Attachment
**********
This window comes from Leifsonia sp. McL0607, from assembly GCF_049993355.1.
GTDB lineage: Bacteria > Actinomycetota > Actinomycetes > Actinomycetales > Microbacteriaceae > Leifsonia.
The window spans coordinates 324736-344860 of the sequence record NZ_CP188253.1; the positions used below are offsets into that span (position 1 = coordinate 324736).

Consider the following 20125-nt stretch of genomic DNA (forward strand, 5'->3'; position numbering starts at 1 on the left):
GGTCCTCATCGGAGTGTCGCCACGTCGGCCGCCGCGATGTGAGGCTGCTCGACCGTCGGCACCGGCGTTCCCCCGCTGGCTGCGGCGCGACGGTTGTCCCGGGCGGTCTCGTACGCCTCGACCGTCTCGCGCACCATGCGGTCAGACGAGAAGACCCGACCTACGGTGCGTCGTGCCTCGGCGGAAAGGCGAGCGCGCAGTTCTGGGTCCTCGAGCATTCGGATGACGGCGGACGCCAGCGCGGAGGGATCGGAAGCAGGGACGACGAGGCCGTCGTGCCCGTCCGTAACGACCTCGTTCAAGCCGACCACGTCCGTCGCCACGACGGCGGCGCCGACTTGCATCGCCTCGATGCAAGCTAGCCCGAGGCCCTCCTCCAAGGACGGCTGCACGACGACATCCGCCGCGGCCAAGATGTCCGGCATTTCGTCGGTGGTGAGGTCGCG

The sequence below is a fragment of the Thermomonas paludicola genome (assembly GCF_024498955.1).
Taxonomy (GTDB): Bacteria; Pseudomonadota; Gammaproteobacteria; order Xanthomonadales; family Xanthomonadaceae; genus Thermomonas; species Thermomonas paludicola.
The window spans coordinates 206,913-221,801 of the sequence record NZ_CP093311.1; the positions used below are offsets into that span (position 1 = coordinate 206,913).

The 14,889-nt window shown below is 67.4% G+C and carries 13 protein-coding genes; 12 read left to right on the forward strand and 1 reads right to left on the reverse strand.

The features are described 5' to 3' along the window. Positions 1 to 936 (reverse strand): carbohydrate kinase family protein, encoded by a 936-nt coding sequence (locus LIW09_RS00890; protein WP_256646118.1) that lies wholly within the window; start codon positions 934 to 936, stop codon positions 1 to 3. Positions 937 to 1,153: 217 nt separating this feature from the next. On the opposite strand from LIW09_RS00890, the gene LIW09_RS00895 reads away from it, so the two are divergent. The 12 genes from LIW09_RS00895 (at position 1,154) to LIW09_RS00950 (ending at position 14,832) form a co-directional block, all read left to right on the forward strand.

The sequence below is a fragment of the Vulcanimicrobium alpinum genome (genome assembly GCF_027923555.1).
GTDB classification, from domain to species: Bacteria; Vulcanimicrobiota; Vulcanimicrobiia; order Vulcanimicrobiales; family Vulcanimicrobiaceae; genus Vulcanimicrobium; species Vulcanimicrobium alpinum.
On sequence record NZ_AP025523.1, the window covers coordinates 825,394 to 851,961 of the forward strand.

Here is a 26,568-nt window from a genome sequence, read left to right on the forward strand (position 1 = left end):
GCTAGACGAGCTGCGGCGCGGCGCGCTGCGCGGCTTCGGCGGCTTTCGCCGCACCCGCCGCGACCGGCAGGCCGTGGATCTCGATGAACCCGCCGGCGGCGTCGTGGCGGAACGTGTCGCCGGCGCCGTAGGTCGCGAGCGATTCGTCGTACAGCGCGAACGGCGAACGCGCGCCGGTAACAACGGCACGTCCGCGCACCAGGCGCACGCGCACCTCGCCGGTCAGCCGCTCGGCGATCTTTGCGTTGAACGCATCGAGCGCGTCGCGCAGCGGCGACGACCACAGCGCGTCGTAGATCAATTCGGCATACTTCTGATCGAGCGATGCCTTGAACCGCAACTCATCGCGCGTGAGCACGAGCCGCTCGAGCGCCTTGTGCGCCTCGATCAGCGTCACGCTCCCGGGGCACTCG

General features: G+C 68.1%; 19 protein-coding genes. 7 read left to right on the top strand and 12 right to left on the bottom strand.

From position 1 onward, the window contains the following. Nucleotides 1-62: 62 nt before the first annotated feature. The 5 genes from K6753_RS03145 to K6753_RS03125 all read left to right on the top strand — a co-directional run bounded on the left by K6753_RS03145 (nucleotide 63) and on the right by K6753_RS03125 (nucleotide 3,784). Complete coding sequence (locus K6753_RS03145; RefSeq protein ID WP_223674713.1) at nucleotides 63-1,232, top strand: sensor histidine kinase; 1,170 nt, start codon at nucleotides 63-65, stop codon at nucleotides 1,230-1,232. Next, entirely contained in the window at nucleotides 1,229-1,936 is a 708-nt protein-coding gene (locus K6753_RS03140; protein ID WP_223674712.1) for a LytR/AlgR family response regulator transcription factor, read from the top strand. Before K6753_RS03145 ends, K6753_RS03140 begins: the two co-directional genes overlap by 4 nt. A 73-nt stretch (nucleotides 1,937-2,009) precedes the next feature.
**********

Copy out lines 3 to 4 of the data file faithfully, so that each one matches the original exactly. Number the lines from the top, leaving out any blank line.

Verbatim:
The window spans coordinates 324736-344860 of the sequence record NZ_CP188253.1; the positions used below are offsets into that span (position 1 = coordinate 324736).

Consider the following 20125-nt stretch of genomic DNA (forward strand, 5'->3'; position numbering starts at 1 on the left):